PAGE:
7th San Francisco Green Film Festival Preview

by on April 20, 2017

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Thanks to the ongoing environmental denialism of the Trump Administration, the films shown in the 7th edition of the San Francisco Green Film Festival are more important than ever.  Disappearing wildlife and climate change are expected subjects.  But who would have guessed they’d see films on playing pianos in natural settings or the Scottish farmer who got under Trump’s skin among the more than 70 films being screened?

The 7th San Francisco Green Film Festival runs from April 20 to 26, 2017.  Festival   venues include the Castro Theatre, the Koret Auditorium at S.F.’s Main Library, and the Roxie Theatre.  To help readers get a handle on the festival’s offerings, here are some suggestions on films and events of interest.

Mark Kitchell (“A Fierce Green Fire”) opens the festival with his new documentary “Evolution Of Organic.”  It traces the history of California’s organic farming movement.  What began with a motley group of back to the land types has become a full-fledged continuation of organic agriculture for a new generation of activists.

Archival film sources provide the raw material for the new Mark Cousins (“The Story Of Film”) documentary “Atomic: Living In Dread And Promise.”  Over a Mogwai soundtrack, Cousins shows how the arrival of the nuclear age has changed humanity.  On one hand, there have been Cold War tensions regarding atomic war and the horrifying Fukushima disaster.  On the other hand, X-rays and MRIs have saved many lives.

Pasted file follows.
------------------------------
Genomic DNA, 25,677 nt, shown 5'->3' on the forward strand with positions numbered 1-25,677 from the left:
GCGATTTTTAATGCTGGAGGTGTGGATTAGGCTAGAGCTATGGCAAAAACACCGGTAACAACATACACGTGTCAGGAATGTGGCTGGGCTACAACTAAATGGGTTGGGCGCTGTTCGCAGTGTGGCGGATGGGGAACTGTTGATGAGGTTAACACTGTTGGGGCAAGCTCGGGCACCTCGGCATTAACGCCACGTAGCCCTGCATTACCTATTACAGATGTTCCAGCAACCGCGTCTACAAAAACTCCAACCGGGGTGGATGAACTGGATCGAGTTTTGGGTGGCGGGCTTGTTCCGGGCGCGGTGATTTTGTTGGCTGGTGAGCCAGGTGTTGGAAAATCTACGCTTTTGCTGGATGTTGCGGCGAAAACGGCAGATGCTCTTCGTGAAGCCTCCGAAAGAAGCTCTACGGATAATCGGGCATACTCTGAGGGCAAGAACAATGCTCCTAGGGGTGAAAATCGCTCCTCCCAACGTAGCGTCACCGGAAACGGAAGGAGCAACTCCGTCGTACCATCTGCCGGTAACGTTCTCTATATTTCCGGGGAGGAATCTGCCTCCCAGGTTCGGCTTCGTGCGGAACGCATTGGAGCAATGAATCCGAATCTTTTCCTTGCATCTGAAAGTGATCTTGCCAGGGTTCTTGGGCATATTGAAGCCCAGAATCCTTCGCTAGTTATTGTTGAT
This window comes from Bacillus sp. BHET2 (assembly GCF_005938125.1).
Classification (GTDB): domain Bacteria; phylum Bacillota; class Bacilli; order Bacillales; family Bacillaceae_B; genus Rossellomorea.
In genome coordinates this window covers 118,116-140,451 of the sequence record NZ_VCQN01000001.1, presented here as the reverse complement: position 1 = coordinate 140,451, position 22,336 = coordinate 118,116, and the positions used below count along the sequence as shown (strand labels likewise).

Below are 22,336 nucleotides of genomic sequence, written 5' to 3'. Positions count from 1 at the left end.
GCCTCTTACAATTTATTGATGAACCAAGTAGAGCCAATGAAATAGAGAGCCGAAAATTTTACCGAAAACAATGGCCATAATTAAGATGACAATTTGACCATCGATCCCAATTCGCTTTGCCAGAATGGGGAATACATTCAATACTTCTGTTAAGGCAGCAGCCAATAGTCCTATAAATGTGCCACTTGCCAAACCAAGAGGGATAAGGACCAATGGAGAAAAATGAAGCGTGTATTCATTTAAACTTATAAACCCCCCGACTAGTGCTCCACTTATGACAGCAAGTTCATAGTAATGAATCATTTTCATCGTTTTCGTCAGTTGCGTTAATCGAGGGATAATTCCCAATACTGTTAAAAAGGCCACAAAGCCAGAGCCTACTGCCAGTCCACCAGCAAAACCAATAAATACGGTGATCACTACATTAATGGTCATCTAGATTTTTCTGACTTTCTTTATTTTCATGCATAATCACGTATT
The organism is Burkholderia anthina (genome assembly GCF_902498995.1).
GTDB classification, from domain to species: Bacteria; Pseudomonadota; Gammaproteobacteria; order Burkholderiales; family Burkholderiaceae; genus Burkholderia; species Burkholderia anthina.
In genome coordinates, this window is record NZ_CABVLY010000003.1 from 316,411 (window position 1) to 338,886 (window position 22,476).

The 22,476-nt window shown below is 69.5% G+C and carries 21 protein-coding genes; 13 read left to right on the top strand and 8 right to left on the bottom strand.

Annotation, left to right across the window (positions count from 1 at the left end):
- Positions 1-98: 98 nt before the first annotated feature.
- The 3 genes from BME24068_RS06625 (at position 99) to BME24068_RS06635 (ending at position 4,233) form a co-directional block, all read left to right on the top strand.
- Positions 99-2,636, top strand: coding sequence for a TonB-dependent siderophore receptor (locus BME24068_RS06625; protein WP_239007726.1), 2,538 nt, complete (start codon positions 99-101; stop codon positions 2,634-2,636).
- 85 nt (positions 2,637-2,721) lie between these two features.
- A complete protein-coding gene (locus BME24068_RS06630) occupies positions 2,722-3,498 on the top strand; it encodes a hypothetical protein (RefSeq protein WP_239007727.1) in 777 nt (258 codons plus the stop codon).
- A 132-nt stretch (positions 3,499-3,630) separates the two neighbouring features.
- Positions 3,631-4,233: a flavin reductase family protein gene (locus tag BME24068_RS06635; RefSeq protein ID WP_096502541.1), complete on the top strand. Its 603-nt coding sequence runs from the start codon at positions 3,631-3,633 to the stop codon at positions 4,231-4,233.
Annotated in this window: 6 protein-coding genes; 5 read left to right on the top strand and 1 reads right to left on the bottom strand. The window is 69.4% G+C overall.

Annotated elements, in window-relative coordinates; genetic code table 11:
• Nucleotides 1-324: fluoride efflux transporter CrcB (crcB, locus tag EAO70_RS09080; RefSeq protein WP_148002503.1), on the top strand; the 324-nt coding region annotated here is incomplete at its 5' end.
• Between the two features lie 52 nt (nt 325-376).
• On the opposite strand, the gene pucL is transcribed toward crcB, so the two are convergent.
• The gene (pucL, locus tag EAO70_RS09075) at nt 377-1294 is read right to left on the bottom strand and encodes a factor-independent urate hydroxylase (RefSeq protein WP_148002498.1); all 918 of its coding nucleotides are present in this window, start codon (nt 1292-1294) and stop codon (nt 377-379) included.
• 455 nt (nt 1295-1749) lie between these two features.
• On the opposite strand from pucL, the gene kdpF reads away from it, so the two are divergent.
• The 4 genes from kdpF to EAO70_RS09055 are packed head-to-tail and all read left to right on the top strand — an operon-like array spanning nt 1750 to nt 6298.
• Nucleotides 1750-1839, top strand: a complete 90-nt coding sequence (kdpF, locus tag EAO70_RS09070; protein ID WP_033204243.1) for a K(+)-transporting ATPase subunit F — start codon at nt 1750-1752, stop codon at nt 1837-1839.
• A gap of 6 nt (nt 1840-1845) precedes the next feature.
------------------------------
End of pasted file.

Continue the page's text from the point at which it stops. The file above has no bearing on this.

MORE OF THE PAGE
Judy Irving, Christopher Beaver, and Ruth Landy’s Emmy Award-winning documentary “Dark Circle” gets a 35th anniversary screening.  What begins as a science lesson about the nature of nuclear weapons turns into a human interest story thanks to the film’s focus on the effects of plutonium exposure on human beings. Irving and Landy will appear in person at the screening.

Also getting the revival treatment is David Vassar’s “Generation On The Wind.”  This restored documentary follows the 1978 efforts of a group of artists, mechanics, and environmental activists to build the world’s largest electricity-generating windmill.  Vassar will appear in person for a discussion and to show a sneak peek of his new desert film.

Flo Stone may not be a familiar name.  But her Washington D.C.-based Environmental Film Festival is celebrating its silver anniversary this year.  America’s oldest environmental film festival has inspired sister festivals across America, such as this San Francisco event.  Stone appears in person for “Inspiring Lives: A Conversation With Flo Stone.”

In Anthony Baxter’s documentary “You’ve Been Trumped,” Scottish farmer Michael Forbes and his relatives got subjected to hardball deceit and intimidation by the Trump organization for opposing its luxury golf resort plans.  Now the festival is showing Baxter’s five-years-later sequel “You’ve Been Trumped Too.”  Part of the film looks at the hollow legacy of the Trump resort, particularly its leaving 90-ish grandmother Molly Forbes without running water for years.  But another part follows Forbes’ attempts to convince Trump’s supporters to not let Trump become president.